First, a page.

Government permits Chinese traders to enter Vietnam to buy lychees
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|Farmers harvest lychees in Luc Ngan District, Bac Giang Province. Photo by VnExpress/Giang Huy.|
They will enter through Lang Son Province, where, at the border, they have to furnish Covid-19 negative certificates issued by competent Chinese authorities.
They will be tested for the coronavirus and quarantined before they are allowed to visit lychee farms, VnExpress reported.
Bac Giang has 28,000 hectares under the fruit and expects to harvest 180,000 tons this year, up 8 percent from 2020, according to its Department of Agriculture and Rural Development.
The harvest will take two months starting in May end.
The local Department of Industry and Trade estimated that if the pandemic is contained around 47 percent of the lychees harvested would be exported to China, and 2.5 percent to Japan, Australia, the E.U., and the U.S.
If the pandemic situation worsens but still remains under control, 28 percent could go to China.
To protect the lychee farming area from the pandemic, the province quarantines every individual who comes into contact with Covid-19 patients and has set up checkpoints on roads leading to the area.
Visitors have their temperature checked and have to provide medical declarations at the checkpoints, and vehicles are disinfected.
|A farmer prepares to transport lychees on a motorbike in Luc Ngan District, Bac Giang Province in June 2020. Photo by VnExpress/Giang Huy.|
Vu Viet Anh, deputy director of Hai Duong Department of Agriculture and Rural Development said many foreign traders have registered to enter Vietnam to buy lychees from the northern province.
He said foreign importers, especially those from Japan, used to send their experts to Vietnam to supervise the processing and packaging of lychees. This year, however, the Japanese have shifted to supervising through surveillance cameras due to the impact of Covid-19.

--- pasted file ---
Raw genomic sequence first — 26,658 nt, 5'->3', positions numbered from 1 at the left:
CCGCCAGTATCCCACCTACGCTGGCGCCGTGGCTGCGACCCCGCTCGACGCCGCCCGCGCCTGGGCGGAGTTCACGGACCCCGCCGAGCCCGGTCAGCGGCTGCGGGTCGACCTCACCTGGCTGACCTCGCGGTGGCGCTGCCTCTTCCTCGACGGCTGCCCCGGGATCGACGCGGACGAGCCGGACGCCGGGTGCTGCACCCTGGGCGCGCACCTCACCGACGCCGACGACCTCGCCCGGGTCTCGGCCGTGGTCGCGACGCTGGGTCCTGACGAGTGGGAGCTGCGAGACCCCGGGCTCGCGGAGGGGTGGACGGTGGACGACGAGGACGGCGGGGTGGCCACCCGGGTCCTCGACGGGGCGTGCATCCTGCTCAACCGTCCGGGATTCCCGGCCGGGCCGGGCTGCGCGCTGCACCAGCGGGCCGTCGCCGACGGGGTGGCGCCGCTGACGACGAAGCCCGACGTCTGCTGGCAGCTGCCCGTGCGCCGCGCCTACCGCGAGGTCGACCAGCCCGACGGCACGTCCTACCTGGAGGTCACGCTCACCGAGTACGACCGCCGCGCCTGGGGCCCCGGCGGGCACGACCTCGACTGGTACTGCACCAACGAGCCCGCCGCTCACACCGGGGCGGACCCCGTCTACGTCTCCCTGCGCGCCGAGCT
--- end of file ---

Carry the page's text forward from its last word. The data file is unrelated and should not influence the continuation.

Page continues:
Chinese importers had already set up packaging firms right in Hai Duong province’s Thanh Ha District and Chi Linh City years ago, he added.
"The province welcomes merchants and enterprises to buy the province’s lychees, however, foreigners must comply with Covid-19 prevention measures," he stressed.
Lychees grown in Hai Duong Province have also been sold on e-commerce platforms Voso, Sendo, Lazada, and China’s Alibaba, according to the Vietnam Trade Promotion Agency.
Lychee farmers in northern Hai Duong Province take their produce to a market. Photo by VnExpress/Ngoc Thanh.
It would be the first time that the fruits are sold online, and the agency said the biggest hurdle to this is farmers’ lack of knowledge of e-commerce, online marketing, selling and customer support, and quality control.
It has collaborated with the northern province’s Departments of Agriculture and Rural Development and Industry and Trade to provide training to lychee farmers and traders in setting up and operating stores on the four e-commerce platforms.
Hai Duong harvested 43,000 tons of lychee last year and exported half of it, including 1,600 tons to Japan, Australia, and the U.S. It expects to harvest 55,000 tons this year, and export half to China.
The northern provinces of Bac Giang and Hai Duong are Vietnam’s lychee growing hubs, with the former having the largest area for lychee cultivation, which was 28,000 hectares last year, according to Bac Giang Portal. Hai Duong province came in second with 10,000 hectares, the provincial Department of Agriculture and Rural Development reported.
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